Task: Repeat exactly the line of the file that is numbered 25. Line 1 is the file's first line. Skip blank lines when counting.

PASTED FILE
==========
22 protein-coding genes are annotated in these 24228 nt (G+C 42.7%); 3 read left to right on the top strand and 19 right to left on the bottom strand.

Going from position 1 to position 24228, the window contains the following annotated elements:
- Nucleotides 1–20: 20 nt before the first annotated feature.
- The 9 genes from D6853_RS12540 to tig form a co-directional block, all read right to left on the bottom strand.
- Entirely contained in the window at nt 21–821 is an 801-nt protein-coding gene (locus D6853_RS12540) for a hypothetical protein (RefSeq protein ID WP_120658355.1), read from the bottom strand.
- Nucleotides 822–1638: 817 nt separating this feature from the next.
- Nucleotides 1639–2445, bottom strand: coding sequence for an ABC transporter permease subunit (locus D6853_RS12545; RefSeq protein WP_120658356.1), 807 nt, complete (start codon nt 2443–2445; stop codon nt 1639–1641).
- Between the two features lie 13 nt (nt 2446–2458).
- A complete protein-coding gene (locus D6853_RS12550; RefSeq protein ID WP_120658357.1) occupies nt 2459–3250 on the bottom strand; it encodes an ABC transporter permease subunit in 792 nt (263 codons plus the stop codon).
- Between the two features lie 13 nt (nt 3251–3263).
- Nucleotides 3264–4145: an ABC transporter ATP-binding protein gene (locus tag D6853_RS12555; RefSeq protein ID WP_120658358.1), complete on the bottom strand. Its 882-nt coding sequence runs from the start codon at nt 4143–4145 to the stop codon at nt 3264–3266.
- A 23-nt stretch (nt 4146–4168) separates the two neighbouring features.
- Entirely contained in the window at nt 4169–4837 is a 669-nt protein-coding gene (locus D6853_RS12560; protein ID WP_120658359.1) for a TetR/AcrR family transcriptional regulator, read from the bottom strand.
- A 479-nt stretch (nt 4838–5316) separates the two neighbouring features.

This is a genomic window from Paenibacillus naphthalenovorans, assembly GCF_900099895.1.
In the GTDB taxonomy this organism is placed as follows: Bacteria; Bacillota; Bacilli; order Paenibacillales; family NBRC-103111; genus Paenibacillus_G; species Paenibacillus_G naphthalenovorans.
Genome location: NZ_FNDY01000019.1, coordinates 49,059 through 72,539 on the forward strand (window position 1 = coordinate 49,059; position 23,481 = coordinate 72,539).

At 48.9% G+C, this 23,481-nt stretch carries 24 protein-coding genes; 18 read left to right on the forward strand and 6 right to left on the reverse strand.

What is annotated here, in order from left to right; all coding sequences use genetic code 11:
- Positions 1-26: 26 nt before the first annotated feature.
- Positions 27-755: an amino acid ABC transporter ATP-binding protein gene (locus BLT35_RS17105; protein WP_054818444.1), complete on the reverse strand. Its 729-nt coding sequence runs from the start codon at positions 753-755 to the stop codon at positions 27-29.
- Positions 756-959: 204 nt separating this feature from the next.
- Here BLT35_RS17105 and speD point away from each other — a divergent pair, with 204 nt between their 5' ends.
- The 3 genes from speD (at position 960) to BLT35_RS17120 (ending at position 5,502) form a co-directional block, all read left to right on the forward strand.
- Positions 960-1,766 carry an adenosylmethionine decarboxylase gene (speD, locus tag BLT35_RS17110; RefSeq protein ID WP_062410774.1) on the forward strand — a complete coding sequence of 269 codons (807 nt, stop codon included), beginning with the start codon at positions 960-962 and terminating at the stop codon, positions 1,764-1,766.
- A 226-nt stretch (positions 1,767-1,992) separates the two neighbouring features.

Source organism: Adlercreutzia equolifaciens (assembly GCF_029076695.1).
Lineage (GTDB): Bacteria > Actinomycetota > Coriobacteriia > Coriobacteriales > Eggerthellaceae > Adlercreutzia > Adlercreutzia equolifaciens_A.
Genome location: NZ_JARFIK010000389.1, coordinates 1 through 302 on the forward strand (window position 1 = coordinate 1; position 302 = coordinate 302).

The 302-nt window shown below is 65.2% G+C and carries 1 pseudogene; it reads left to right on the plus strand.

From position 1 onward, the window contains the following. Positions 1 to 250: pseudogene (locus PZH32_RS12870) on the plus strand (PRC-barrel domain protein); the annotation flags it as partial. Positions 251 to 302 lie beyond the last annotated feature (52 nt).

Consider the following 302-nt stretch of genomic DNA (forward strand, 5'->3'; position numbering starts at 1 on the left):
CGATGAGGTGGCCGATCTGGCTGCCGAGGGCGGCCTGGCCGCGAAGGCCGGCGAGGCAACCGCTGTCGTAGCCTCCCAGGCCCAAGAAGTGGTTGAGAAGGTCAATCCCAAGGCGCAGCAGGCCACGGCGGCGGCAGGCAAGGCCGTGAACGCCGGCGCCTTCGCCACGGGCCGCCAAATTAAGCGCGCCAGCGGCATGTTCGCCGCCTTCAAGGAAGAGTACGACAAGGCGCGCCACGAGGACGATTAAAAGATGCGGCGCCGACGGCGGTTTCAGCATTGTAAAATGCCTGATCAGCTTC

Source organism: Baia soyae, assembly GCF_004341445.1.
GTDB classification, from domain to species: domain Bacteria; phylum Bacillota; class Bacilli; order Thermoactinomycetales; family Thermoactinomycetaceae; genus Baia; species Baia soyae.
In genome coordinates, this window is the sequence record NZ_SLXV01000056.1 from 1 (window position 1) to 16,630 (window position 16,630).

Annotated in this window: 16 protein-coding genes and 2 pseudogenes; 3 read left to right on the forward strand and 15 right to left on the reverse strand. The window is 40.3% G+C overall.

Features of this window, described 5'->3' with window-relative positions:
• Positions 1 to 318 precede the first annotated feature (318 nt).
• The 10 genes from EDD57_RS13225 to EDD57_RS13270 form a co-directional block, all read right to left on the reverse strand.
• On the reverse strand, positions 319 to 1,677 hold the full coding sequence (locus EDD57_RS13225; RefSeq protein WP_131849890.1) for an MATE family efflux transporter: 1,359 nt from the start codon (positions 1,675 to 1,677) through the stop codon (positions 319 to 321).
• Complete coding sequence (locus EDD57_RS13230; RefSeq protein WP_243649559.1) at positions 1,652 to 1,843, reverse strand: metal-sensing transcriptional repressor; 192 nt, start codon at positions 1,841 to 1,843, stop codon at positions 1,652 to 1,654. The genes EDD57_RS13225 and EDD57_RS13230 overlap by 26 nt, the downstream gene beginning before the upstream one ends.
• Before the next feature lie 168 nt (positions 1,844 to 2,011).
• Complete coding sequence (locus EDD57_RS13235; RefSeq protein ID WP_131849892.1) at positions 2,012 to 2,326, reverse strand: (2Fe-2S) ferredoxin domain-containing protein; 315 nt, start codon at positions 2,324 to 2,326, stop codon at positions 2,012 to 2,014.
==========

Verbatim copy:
- Positions 960-1,766 carry an adenosylmethionine decarboxylase gene (speD, locus tag BLT35_RS17110; RefSeq protein ID WP_062410774.1) on the forward strand — a complete coding sequence of 269 codons (807 nt, stop codon included), beginning with the start codon at positions 960-962 and terminating at the stop codon, positions 1,764-1,766.